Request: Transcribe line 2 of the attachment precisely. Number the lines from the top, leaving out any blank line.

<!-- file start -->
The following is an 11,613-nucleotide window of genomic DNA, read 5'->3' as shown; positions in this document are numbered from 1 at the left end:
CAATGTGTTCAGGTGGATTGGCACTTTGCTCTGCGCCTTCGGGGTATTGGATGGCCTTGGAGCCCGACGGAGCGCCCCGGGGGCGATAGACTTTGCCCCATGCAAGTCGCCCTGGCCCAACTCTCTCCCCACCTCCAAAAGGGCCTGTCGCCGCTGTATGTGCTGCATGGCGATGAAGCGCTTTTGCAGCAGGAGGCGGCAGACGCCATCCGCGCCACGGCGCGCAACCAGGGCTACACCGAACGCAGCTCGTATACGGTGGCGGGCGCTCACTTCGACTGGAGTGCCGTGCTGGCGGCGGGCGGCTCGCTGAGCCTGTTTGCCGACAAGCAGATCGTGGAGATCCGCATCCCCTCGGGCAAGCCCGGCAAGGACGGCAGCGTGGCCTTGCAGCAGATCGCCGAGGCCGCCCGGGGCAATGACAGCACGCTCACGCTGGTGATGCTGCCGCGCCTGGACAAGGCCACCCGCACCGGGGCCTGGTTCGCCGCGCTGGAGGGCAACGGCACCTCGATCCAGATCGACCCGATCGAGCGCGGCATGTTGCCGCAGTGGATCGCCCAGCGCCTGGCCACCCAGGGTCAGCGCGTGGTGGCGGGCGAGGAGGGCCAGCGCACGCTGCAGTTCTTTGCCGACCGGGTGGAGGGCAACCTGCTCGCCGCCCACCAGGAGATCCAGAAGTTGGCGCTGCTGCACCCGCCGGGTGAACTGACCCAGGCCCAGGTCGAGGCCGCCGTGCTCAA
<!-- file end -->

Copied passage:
CAATGTGTTCAGGTGGATTGGCACTTTGCTCTGCGCCTTCGGGGTATTGGATGGCCTTGGAGCCCGACGGAGCGCCCCGGGGGCGATAGACTTTGCCCCATGCAAGTCGCCCTGGCCCAACTCTCTCCCCACCTCCAAAAGGGCCTGTCGCCGCTGTATGTGCTGCATGGCGATGAAGCGCTTTTGCAGCAGGAGGCGGCAGACGCCATCCGCGCCACGGCGCGCAACCAGGGCTACACCGAACGCAGCTCGTATACGGTGGCGGGCGCTCACTTCGACTGGAGTGCCGTGCTGGCGGCGGGCGGCTCGCTGAGCCTGTTTGCCGACAAGCAGATCGTGGAGATCCGCATCCCCTCGGGCAAGCCCGGCAAGGACGGCAGCGTGGCCTTGCAGCAGATCGCCGAGGCCGCCCGGGGCAATGACAGCACGCTCACGCTGGTGATGCTGCCGCGCCTGGACAAGGCCACCCGCACCGGGGCCTGGTTCGCCGCGCTGGAGGGCAACGGCACCTCGATCCAGATCGACCCGATCGAGCGCGGCATGTTGCCGCAGTGGATCGCCCAGCGCCTGGCCACCCAGGGTCAGCGCGTGGTGGCGGGCGAGGAGGGCCAGCGCACGCTGCAGTTCTTTGCCGACCGGGTGGAGGGCAACCTGCTCGCCGCCCACCAGGAGATCCAGAAGTTGGCGCTGCTGCACCCGCCGGGTGAACTGACCCAGGCCCAGGTCGAGGCCGCCGTGCTCAA